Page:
The pennant banner was a fun addition.   I started with one “inspiration” fabric, and then lucked into some coordinating fabrics at Joanns that were on sale for $2.50/yard.


I just sewed each triangle with a quarter inch seam, and then used pinking shears to finish the edges.  The brown strips that the pennants are attached to are purchased bias tape. (I also have wide bias tape around the green fabric bulletin boards.)


As you can see, I ended up putting our library in the middle of the room.  This has ended up being one of our most-used areas of the room.  A (grown up) friend visiting said that it makes you want to have a seat and have a visit over coffee.



This is our “Home Center” area.  I ended up with two kitchen units donated to me over the summer. Both were kind of old and beat up, but I ended up keeping both of them.  Because really, have you ever met many young students that are able to easily share just one kitchen/cooking area? Believe me, “Too Many Cooks in the Kitchen” has a whole new meaning in preschool.


I ended up covering almost all of our open shelves with these canvas panels attached by Velcro.  I find that it makes things a little bit easier when the Little People can’t see all of the toys and various materials on the shelves.  (In fact, this has been a problem when our students have gone to the General Ed. preschool room.  They do not cover any of their amply-stocked toy shelves, and having so many “close-but-yet-so-far” toys make our Little People a little bit frenzied – or at the very least a bit Toy Blind.)


Our changing table is behind this room panel.  This has worked well so far, keeping it out of sight, but quick to access.


You might notice that I did not end up building the classroom tree.  It was sadly “chopped down” (by me) just days after I started it.  I’m not sure why, but the brown butcher paper I was using was very – sensitive.  It tore with the slightest pressure, and I kept having to patch up the bark with new pieces as I built it because of all the tears.  I didn’t even get to the Making-Of-The-Branches stage.  It was just too much.  Plus, I seriously underestimated how high my classroom ceiling is, and how hard it would be to get close to it to help hang the branches.  So, down it came, and quite honestly, I’ve been just fine with out.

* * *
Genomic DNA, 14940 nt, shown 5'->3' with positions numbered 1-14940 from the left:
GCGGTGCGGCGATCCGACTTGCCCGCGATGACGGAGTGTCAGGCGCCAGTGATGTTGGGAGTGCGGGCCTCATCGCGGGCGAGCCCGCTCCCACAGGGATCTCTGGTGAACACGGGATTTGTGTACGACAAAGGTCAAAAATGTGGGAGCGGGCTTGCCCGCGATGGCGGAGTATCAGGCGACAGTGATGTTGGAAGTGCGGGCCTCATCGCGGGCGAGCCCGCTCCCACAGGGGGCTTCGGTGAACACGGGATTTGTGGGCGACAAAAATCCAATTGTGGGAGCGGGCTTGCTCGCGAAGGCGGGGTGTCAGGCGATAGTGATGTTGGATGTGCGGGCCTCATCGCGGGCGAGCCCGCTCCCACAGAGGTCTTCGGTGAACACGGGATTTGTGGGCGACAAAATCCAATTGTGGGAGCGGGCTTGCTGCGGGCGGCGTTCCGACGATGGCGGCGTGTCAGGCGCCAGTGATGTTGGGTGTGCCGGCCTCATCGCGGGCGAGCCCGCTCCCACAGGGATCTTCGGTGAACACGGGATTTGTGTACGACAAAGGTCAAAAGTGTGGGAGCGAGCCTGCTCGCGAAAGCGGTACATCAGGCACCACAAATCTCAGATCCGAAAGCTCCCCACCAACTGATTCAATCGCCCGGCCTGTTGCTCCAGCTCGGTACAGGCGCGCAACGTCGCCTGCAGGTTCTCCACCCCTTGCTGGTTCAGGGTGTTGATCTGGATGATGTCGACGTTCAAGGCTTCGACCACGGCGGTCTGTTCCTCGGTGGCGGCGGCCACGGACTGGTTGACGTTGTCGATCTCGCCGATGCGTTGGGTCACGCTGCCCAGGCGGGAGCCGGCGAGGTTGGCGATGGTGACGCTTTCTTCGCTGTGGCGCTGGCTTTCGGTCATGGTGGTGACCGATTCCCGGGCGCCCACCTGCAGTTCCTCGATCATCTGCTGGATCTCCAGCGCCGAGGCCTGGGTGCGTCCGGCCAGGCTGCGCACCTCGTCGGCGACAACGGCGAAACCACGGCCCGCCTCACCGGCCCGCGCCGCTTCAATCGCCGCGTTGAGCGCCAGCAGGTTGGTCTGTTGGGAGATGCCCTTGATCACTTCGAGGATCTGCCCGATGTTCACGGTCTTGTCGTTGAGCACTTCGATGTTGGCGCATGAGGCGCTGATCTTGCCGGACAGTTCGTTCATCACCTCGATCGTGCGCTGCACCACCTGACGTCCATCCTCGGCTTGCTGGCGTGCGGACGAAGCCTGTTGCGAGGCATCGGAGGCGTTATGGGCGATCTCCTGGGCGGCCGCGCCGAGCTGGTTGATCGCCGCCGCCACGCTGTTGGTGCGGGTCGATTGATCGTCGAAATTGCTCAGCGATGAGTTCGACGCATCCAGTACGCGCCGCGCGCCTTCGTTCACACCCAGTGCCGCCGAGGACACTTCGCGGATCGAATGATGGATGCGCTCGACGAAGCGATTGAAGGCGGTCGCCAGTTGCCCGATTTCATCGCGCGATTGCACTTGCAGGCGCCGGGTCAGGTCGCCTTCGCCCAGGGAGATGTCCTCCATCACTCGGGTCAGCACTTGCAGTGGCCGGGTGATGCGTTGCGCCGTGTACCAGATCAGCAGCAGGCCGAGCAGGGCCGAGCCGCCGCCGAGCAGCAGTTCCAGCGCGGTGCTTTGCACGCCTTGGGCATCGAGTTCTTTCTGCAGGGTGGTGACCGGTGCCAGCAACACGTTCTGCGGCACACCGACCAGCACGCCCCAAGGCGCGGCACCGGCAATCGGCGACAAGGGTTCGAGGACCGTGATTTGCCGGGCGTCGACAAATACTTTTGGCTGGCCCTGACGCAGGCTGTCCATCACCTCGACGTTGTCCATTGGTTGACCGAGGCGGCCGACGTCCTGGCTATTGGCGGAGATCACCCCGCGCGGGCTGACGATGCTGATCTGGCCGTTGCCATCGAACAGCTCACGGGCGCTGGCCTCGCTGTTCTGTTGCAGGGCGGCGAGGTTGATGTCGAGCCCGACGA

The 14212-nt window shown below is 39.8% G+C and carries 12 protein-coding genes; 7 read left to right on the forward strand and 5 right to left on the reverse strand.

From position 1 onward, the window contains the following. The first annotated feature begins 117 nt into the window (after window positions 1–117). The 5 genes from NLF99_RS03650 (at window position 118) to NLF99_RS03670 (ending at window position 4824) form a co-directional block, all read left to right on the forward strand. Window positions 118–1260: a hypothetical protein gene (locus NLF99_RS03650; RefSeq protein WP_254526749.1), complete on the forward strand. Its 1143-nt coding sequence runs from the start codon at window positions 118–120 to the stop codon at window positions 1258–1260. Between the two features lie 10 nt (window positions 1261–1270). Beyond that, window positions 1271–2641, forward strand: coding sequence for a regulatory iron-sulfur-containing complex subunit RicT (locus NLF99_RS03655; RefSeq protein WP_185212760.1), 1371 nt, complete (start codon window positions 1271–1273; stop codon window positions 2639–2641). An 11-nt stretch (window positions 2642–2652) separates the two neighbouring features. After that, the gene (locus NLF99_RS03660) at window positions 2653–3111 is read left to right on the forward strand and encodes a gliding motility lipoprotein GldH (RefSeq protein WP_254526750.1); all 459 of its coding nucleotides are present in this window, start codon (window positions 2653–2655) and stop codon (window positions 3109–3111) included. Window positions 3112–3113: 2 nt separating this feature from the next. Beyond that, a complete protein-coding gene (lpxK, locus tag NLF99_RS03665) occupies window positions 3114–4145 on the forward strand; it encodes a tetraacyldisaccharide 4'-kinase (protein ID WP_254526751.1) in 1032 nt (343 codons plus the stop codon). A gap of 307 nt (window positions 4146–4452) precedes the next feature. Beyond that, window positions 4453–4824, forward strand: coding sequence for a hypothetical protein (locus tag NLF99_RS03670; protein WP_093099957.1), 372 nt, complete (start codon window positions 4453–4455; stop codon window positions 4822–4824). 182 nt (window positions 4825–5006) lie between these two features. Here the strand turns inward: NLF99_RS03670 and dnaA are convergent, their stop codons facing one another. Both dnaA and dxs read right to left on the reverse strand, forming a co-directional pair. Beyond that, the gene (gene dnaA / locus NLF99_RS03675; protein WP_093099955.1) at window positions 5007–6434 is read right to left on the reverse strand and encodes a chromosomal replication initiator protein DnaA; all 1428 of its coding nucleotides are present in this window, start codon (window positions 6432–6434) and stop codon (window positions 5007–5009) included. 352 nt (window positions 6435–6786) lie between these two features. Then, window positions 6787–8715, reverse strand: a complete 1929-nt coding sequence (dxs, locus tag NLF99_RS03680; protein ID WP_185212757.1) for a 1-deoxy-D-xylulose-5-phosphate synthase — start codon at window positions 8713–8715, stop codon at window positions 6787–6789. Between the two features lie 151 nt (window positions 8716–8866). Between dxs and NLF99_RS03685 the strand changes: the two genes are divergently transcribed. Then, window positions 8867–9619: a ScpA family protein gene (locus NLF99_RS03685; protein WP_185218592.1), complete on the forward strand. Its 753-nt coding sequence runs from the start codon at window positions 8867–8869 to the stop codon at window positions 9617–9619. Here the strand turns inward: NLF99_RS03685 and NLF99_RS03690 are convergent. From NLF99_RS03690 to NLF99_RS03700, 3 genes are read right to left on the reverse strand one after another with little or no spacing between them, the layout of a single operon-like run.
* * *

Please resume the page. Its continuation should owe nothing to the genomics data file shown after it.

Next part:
So far, I have felt like the room is working well.  I tried to make the decorations subtle, to avoid any over-excitement coming from bright colors and busy patterns everywhere.

I suppose the main thing that really bothers me now about my room is my (now photographed) inability to keep it picked up and looking neat all the time.  However, I am working on it.

There it is – the classroom – where all the fun happens.  :)

Building a New Classroom Tree

I’ve decided to build a tree in my new classroom.  I haven’t made one for several years, but now that I have my “own” room, I think I will “grow” one there.

Here are the tree “innards”, as it looks now:


It doesn’t look terribly exciting at the moment.  In fact, I suppose it’s not surprising that when the custodian was in my room Friday carrying out the dead boxes and trash, he thought that this structure was supposed to go, too.

Tomorrow I will add the paper and start making the branches, and then we’ll see how it shapes up from there.

The Great Velcro Stash

Yesterday I was writing about Velcro/Hook and Loop Fasteners are was bemoaning the lack of a Universal Standard of which side of the Velcro goes where.  Which of course reminded me of the Great Velcro Stash that I found when I opened all the boxes in my new preschool room last week:


See my foot in the for a size reference?  These are big rolls of Velcro.  In fact, each roll is 25 yards:

velcro twoIn fact, after I took this picture, I found yet another box with this same amount of Velcro in it.  So, according to my calculation, I now have 1,600 feet of adhesive-backed Velcro in my room.  Or 800 feet of paired Velcro (hook and loop sides matched up).  That’s a lot of Velcro.

As much as I was excited about having so much Velcro (have you ever bought it? It’s very expensive), I was doubtful about my ability to store so much, so I let my supervisor know that I perhaps more than I personally needed (in other words, the Mother Lode of Velcro).  It was then that I discovered that my empty room had been the storage area for all the Velcro for our district – and that soon they would come and take it away.

But not all of it – I have big plans for it this week during Set Up week. Plus, with there being 64 rolls of the stuff, I think it would be okay for me to can keep a roll or two back for the Little People.


The Great “Which Side of the Velcro to Use?” Question


Lately I’ve been trying to get my PECS-type pictures and small photos in order for the coming year.  I have several different types and sizes – some that I made and some that I inherited from the inclusion class last year.